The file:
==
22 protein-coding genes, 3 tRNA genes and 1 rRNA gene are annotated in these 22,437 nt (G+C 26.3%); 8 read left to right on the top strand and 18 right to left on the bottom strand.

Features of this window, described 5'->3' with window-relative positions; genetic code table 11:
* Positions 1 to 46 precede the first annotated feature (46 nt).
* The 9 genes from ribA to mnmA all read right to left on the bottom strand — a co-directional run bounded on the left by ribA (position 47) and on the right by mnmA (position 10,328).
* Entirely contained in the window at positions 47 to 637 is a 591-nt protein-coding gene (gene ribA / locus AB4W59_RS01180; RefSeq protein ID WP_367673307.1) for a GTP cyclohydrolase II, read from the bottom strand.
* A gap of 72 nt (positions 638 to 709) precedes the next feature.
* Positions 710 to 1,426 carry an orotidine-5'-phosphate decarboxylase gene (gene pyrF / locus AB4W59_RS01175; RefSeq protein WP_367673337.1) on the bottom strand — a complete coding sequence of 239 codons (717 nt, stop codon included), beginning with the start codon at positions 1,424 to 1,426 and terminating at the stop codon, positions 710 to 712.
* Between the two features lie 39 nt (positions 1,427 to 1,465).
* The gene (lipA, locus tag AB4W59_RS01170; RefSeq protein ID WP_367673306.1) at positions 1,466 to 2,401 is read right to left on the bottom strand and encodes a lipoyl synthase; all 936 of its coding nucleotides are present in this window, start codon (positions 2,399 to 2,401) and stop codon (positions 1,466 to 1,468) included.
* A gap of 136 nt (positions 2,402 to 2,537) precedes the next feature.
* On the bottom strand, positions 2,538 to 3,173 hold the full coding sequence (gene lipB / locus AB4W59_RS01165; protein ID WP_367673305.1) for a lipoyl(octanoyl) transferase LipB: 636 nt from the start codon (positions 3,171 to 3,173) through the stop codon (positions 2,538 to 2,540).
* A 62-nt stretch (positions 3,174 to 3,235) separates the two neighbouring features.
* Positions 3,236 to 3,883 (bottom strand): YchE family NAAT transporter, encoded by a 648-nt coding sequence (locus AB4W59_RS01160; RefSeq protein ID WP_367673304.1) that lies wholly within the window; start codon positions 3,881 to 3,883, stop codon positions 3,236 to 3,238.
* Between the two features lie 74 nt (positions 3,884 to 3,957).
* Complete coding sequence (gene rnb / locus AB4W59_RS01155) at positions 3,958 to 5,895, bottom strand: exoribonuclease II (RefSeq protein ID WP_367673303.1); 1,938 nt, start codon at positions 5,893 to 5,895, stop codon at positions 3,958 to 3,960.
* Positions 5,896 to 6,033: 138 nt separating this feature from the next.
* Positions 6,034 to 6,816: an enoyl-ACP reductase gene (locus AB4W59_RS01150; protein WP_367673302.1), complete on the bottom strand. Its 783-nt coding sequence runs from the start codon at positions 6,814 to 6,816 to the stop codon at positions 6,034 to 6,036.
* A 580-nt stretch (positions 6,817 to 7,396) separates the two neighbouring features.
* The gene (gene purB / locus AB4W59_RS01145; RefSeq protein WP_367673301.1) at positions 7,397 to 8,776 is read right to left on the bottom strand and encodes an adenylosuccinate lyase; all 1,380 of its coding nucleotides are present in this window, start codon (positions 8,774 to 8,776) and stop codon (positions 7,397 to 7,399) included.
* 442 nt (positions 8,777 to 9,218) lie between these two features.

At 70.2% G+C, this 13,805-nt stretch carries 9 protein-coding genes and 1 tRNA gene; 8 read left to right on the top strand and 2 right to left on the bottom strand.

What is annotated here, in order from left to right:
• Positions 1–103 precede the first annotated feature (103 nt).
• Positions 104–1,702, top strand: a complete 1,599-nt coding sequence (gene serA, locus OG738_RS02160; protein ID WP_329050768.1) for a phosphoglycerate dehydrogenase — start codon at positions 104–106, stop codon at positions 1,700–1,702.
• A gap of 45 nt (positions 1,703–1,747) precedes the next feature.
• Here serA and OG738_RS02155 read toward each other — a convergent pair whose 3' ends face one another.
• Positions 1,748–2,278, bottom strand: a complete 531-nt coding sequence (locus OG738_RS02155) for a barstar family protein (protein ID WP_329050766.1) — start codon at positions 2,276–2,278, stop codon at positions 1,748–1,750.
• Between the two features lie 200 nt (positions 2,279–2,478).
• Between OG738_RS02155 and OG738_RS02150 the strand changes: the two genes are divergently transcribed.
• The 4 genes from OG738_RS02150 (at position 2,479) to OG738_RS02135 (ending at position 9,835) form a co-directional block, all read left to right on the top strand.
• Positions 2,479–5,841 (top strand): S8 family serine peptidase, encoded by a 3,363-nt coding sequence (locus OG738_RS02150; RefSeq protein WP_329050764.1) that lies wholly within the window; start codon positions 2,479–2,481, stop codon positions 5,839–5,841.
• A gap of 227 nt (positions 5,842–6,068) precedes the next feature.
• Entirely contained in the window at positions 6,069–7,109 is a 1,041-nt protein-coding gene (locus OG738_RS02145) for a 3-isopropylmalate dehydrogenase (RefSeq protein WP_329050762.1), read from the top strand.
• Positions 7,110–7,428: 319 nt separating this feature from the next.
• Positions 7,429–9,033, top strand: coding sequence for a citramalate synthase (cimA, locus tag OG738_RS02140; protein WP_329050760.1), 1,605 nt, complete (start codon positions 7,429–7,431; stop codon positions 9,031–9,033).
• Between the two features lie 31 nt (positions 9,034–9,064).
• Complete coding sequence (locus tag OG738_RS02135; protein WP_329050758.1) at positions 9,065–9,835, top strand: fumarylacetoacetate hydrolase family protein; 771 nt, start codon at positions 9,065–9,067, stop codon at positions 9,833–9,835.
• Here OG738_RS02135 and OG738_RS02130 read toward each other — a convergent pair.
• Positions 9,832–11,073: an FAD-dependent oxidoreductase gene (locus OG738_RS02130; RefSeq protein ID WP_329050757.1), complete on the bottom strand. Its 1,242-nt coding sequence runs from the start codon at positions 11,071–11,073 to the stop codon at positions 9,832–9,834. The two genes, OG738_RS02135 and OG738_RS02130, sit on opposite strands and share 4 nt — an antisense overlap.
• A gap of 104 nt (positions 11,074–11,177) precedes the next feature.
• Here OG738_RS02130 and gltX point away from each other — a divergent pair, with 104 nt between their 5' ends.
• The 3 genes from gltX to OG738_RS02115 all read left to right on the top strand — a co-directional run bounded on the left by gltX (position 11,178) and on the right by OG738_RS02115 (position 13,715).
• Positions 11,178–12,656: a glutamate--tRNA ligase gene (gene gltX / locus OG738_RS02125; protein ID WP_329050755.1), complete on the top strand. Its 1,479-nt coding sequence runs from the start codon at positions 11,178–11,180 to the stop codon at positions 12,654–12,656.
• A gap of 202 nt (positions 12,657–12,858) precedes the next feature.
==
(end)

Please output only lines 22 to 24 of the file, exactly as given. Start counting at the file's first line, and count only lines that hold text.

What is annotated here, in order from left to right:
• Positions 1–103 precede the first annotated feature (103 nt).
• Positions 104–1,702, top strand: a complete 1,599-nt coding sequence (gene serA, locus OG738_RS02160; protein ID WP_329050768.1) for a phosphoglycerate dehydrogenase — start codon at positions 104–106, stop codon at positions 1,700–1,702.